According to Steele, digital signatures and encryption, which allow the user to authenticate who sent an e-mail message and ascertain that the message was not changed during transmission, are "very powerful solutions" to prevent e-mail fraud.

"There are ways to make it prohibitively expensive, if not impossible, [for] someone to create a false message," Steele said. "The technological solutions are coming so that only the more sophisticated and determined people will be able to [forge e-mail messages].

Dorney explained that the digital signature is based on mathematical calculations. The sender runs a "hash function" to authenticate the message, then "signs" or encrypts the "result" of the hash function with information from a "private key".

When the message is received, according to Dorney, the recipient runs the document through the same hash function to ascertain that it was not altered during transmission, then accesses the sender's "public key" to verify the digital signature.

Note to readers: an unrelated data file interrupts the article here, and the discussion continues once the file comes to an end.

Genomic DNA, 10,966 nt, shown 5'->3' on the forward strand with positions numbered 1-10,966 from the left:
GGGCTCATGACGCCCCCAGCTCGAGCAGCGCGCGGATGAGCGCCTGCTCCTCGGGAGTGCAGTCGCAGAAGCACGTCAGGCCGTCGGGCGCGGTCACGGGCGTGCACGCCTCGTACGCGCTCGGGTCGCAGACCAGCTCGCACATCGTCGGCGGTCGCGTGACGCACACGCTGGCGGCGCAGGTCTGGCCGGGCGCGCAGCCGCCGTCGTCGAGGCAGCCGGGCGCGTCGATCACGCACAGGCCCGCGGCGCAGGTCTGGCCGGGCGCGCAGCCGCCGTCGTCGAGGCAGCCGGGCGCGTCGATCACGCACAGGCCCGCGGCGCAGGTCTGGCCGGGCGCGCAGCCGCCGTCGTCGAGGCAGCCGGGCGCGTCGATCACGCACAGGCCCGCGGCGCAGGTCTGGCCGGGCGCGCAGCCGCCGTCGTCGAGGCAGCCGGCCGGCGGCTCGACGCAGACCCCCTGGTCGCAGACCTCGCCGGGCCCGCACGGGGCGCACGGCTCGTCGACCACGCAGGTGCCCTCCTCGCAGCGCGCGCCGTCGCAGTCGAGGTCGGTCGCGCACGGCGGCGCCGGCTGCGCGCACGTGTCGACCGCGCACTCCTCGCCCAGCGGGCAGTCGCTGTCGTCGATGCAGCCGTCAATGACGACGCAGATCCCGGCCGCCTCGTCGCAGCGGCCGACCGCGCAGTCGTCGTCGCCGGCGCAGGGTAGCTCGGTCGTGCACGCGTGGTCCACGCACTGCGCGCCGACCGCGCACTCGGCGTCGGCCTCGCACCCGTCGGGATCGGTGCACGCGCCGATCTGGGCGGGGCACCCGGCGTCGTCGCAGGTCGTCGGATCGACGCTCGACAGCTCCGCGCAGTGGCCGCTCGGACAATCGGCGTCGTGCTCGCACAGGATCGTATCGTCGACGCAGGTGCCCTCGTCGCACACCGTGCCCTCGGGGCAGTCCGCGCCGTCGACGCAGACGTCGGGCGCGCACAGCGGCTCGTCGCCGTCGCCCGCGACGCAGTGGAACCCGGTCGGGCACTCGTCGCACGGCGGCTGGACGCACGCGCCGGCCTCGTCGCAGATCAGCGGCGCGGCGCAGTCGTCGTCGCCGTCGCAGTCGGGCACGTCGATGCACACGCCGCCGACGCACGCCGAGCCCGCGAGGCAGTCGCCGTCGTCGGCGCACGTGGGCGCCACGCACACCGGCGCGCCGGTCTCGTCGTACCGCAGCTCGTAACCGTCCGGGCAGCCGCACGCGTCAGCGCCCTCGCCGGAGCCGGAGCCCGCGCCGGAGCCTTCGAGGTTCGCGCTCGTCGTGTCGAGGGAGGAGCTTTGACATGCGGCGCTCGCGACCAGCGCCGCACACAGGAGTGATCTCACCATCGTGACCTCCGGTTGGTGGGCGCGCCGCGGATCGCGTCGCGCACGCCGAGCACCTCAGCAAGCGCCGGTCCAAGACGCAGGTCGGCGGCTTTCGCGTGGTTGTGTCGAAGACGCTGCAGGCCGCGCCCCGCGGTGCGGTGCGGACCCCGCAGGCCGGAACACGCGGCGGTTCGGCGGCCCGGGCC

Currently, the Massachusetts Institute of Technology maintains the repository for public keys, according to Fischbach. Private keys, he said, are maintained on a user's local system -- they can be kept in encrypted form -- and often are accessed on through a "pass phrase," a higher level of security than a password.

Fischbach added that digital signature technology is easy to use and available to consumers via recent releases or upgrades of e-mail applications such as Qualcomm Inc.'s Eudora.

According to Dorney, the primary purpose of digital signatures is to facilitate the creation of "valid, enforceable contracts on-line."

Legislation to regulate the use of digital signatures is pending in many states, including California, and may be contemplated on the federal level, Dorney said.

She said Utah enacted a detailed regulation for certifying digital signature authentication, but that when California lawmakers considered a similar bill, they concluded it could tie the state to technical standards "that weren't going to be dominant in the long term."

She noted that contract law typically is enforced on the state, rather than federal, level. But given the worldwide nature of the Internet, she said, "There may be practical problems in [regulating digital signatures] state-by-state.

But since digital-signature technology this far is used by few, the average computer user continues to face the prospect of being spammed, an action that is perfectly legal.